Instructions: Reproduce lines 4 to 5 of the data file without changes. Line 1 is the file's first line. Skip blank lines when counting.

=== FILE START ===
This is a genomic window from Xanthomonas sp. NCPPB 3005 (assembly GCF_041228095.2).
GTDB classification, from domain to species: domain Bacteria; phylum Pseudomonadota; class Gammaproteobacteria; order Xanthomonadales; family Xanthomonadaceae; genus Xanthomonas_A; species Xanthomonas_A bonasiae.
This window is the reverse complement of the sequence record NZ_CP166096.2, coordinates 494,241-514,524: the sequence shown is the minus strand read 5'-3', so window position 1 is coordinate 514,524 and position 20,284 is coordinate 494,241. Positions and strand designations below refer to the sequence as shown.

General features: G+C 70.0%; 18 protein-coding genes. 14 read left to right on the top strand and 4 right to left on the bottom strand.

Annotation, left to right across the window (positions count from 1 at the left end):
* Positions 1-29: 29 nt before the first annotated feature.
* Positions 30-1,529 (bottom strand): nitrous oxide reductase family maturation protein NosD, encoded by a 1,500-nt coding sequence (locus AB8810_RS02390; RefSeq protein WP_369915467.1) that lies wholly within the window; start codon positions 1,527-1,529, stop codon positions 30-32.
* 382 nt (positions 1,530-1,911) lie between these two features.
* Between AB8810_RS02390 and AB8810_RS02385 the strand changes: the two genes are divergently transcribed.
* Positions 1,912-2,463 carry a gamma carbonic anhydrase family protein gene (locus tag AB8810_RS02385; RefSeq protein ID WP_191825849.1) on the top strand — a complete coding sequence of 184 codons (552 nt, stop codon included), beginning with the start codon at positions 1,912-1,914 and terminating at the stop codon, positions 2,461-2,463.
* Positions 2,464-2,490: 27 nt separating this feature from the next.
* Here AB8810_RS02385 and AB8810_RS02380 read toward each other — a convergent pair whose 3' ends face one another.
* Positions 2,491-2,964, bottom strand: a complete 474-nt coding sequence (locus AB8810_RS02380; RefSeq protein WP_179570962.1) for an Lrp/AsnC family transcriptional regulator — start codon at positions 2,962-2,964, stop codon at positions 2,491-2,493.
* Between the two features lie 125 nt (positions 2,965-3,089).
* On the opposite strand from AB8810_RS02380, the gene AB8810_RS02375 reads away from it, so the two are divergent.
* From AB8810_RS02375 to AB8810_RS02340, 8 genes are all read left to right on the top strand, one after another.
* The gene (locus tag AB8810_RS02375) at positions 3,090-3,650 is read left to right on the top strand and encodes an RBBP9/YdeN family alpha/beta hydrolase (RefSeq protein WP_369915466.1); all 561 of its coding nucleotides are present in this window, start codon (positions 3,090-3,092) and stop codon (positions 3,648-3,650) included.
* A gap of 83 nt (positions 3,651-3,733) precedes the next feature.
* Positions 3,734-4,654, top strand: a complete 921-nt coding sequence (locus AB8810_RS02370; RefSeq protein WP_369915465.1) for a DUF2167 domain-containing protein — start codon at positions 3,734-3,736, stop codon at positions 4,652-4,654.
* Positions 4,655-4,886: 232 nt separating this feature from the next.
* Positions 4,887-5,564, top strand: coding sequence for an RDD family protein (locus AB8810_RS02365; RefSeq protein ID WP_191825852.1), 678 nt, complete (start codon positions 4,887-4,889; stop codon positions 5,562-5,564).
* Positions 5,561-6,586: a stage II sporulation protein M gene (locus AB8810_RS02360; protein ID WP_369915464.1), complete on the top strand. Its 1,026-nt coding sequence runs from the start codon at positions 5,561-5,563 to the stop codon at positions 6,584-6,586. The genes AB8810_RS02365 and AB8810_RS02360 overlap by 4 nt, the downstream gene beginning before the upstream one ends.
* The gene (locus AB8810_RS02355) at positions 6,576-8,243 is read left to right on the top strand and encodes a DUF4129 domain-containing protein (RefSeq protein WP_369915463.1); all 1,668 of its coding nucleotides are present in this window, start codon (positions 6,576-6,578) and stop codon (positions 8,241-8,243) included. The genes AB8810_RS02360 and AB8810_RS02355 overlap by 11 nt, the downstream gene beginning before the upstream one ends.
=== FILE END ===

General features: G+C 70.0%; 18 protein-coding genes. 14 read left to right on the top strand and 4 right to left on the bottom strand.

Annotation, left to right across the window (positions count from 1 at the left end):